and significantly, this one arrived:

“Don’t be afraid to take a big step if one is indicated. You can’t cross a chasm in two small jumps.” David Lloyd George

Tofino (48)

and finally, this: And I am convinced and sure of this very thing, that He Who began a good work in you will continue until the day of Jesus Christ [right up to the time of His return], developing [that good work] and perfecting and bringing it to full completion in you.” – Phil. 1: 6

I copied and pasted these quotes into a Word document, and referred to them for encouragement. They fed me, by grace. After consulting an informal “clearness committee” of friends and family, I decided to take a leap of faith, applied to the class, and went back to school.

DMG skydive 4

photo courtesy of David M. Gerstenberger

The dean, the instructors, the curriculum and other students have already blessed me greatly. They are helping me to take my somewhat fuzzy vision of what I would like to do and put it through a rigorous process of questioning and refining. It requires a lot of homework, but it feels energizing, right and good.

I still don’t know what will happen with the video, nor is it clear what I am being called to do next, but I am working to improve my skills, willing to share and serve, and listening for insight. 

This experience is not simply about me, my story and my work, but touches upon the question of what is meant to be for the greater good (which includes me and you, as parts of a whole). It is a process, more than a product – it is not static. We don’t have to be “perfect” now; we do need to wake up, give thanks for what we have, offer ourselves wholeheartedly to what is in front of us, and listen for the next step.
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“I am sure God wants us to be whole and healthy in every way possible, 

but love neither depends upon these things nor ends with them. 

In fact, blessings sometimes come through brokenness  

that could never come in any other way.”

– Gerald May, The Awakened Heart

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Pomona College Magazine

Last summer, I had the privilege of being interviewed by Sally James (a Seattle writer) for the alumni magazine of Pomona College.  I spent my freshman and sophomore years as a Sagehen, and there are days when I seriously regret transferring to another college. When we took David to Pomona for a visit, I looked at it from a completely different perspective – and wished I had stayed on to major in English or journalism.

After “Because of Katie” was published, I contacted the magazine’s editor, Mark Kendall, to let him know that I had written a book. The magazine has a page devoted to alumni publications, and I hoped my book would be included there. Mark went beyond that, to ask me not only about the book, but also about our journey with Katie, and what I have been doing since that time. He kindly decided to tell the story in an article in the alumni section, rather than in a paragraph on the “book*marks” page.  The result arrived in my mailbox yesterday. You can read it here:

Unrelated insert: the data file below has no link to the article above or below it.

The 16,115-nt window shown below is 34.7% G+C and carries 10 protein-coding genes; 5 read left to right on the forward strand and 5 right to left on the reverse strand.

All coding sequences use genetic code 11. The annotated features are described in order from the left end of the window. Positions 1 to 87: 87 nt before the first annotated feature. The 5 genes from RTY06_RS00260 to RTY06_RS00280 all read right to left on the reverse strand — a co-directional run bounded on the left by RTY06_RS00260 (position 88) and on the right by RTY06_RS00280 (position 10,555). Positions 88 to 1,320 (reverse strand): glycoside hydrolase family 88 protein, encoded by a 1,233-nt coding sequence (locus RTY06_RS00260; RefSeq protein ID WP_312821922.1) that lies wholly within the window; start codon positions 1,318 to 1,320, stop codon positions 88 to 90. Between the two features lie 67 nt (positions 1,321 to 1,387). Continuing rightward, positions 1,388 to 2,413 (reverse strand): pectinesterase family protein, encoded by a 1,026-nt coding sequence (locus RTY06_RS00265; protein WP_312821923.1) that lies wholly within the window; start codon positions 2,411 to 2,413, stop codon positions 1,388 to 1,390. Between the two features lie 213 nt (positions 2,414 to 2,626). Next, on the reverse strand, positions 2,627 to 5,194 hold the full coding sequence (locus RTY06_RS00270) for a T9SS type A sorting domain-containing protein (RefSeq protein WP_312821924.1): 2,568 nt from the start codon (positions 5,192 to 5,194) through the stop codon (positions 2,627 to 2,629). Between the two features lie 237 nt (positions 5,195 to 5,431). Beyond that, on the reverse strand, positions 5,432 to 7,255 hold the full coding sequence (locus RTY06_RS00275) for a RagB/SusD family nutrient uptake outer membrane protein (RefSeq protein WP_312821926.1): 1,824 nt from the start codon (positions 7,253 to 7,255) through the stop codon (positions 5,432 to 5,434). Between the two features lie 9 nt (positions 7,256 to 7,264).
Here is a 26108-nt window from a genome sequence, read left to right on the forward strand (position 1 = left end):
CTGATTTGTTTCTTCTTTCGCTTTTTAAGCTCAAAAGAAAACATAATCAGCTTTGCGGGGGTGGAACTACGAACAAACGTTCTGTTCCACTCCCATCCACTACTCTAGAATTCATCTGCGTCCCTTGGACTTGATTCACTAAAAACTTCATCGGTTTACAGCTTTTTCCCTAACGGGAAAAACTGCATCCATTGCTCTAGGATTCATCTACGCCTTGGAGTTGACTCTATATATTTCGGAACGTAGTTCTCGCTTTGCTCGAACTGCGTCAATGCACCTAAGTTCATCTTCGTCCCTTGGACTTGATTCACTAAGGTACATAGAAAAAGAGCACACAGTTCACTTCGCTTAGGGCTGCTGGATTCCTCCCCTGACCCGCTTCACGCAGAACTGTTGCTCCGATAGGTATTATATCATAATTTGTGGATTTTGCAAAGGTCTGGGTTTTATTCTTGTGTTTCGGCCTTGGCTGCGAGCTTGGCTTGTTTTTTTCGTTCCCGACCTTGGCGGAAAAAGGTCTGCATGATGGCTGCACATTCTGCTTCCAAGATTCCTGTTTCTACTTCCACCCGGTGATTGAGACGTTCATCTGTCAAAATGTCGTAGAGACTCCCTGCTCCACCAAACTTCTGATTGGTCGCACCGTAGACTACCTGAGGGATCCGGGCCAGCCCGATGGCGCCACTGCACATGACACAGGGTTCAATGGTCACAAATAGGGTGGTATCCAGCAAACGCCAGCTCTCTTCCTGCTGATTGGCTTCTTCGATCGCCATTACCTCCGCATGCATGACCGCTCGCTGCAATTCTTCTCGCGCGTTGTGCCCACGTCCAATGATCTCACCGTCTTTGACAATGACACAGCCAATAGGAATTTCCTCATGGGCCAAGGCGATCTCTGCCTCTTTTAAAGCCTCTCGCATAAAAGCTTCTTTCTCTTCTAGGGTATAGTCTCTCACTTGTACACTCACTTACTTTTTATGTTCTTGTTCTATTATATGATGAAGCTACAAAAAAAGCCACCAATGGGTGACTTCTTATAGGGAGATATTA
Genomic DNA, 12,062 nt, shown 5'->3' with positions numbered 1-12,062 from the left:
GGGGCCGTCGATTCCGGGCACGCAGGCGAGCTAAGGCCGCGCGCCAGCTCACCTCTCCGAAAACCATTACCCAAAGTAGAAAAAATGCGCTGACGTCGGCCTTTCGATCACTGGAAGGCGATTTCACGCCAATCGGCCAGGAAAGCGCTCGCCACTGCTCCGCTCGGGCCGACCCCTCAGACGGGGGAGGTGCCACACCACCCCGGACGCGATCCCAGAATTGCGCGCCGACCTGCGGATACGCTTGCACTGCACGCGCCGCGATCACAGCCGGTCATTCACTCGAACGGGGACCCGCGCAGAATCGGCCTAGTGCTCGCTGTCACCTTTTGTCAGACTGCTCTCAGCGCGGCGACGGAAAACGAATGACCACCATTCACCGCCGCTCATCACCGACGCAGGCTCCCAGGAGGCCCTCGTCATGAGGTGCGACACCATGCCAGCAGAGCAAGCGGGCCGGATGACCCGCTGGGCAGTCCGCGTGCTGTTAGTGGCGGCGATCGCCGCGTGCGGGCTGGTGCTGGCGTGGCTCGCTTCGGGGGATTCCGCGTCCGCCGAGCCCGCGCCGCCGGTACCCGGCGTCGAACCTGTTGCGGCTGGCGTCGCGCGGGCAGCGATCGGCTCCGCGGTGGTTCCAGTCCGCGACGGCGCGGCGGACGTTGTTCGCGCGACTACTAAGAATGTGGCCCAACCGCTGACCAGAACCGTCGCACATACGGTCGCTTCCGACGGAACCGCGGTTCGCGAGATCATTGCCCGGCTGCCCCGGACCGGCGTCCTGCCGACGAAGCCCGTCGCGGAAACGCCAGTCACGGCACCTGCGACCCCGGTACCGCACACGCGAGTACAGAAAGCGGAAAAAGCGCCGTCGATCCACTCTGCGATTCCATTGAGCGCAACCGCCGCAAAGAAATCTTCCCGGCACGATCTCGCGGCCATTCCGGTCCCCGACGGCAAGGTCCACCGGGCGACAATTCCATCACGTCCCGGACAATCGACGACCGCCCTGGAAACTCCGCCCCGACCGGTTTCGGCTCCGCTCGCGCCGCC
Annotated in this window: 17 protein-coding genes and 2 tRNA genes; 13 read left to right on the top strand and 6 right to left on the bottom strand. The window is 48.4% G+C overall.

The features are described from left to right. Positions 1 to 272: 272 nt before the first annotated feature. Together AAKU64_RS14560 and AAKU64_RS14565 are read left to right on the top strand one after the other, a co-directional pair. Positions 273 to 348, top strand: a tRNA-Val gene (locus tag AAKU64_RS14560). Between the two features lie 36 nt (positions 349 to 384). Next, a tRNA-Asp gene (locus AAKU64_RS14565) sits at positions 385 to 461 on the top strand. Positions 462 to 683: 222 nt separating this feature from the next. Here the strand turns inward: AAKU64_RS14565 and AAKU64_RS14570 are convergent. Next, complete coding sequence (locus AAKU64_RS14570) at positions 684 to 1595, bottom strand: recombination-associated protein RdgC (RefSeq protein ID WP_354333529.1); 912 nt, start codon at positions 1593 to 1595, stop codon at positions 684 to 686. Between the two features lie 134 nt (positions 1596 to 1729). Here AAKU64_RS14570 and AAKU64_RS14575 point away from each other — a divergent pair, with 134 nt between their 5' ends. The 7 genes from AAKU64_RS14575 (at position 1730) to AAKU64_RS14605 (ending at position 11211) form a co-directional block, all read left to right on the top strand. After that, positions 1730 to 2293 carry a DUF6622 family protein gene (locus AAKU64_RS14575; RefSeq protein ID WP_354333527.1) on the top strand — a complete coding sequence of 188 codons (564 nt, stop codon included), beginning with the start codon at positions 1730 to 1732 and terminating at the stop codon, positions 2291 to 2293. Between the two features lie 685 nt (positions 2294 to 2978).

http://magazine.pomona.edu/2012/fall/sewing-comfort/

(Photo by Larry Steagall/Kitsap Sun)

I’m deeply grateful to Pomona College Magazine and Sally James for telling the story of Katie’s Comforters Guild with kindness, sensitivity and respect. I hope that it will be a blessing to my fellow alumni.

Abundance, Not Perfection

The past week has been filled with joy, good news and answered prayer.

That’s a reason to stop and give thanks – to just STOP, right there, and give thanks to Love for these blessings.

My book reading at Eagle Harbor Book Company resulted in raised awareness and support for childhood cancer research. I have specific, personal evidence of that, and it is a rich blessing to me to know that the message which I feel called to share is being heard.

And – HEY! I must say – they sold out of “Because of Katie,” and had to order more. It out-sold J.K. Rowling’s new book – can I hear a “woot-woot!” just for that fact?

Karen and Dr. Michael Jensen discussing childhood cancer research at Eagle Harbor Book Co. (photo credit: http://www.eagleharborbooks.com)

After that, I spent days writing and working on other projects. On Friday, it was time for the third annual Ben Towne Foundation BENefit. Gregg and I have been fortunate to have attended this event every year, and to have seen this dream grow BIG. We love Carin, Jeff and Ryan Towne, and wish we had known Ben. We met the Townes because Ben was treated in the same place by the same staff who treated Katie, at Seattle Children’s Hospital. Fortunately, one of those people thought we should meet – and we did. The resulting friendship is indeed a gift from our children.

Gregg dislikes re-entering the world of pediatric cancer, and this is the only benefit which I can persuade him to attend nowadays. He goes gladly because he wholeheartedly supports what the Ben Towne Center for Childhood Cancer Research is doing, as well as the family and the Foundation that brought that center into being. I can’t think of ANYone who could persuade Gregg to be in a video other than the Townes.

benefit 2011 Feature Video from ben towne foundation on Vimeo.

It would be difficult to describe the relief – the weeping, grateful relief – which I felt on Friday evening when I heard  Dr. Jensen announce from the stage that the U.S. Food & Drug Administration has just approved clinical trials for the new T-cell therapy he has designed. That application, submitted by the Ben Towne Center for Childhood Cancer Research, is what I have been dreaming of for at least five years: therapy which does no harm, only good – and rapidly. Therapy which can help adults, as well as children. Therapy which can be applied to a variety of different cancers, without causing secondary cancer. It is therapy that I wish had been available in time to save my own daughter’s life, and the lives of our friends’ children.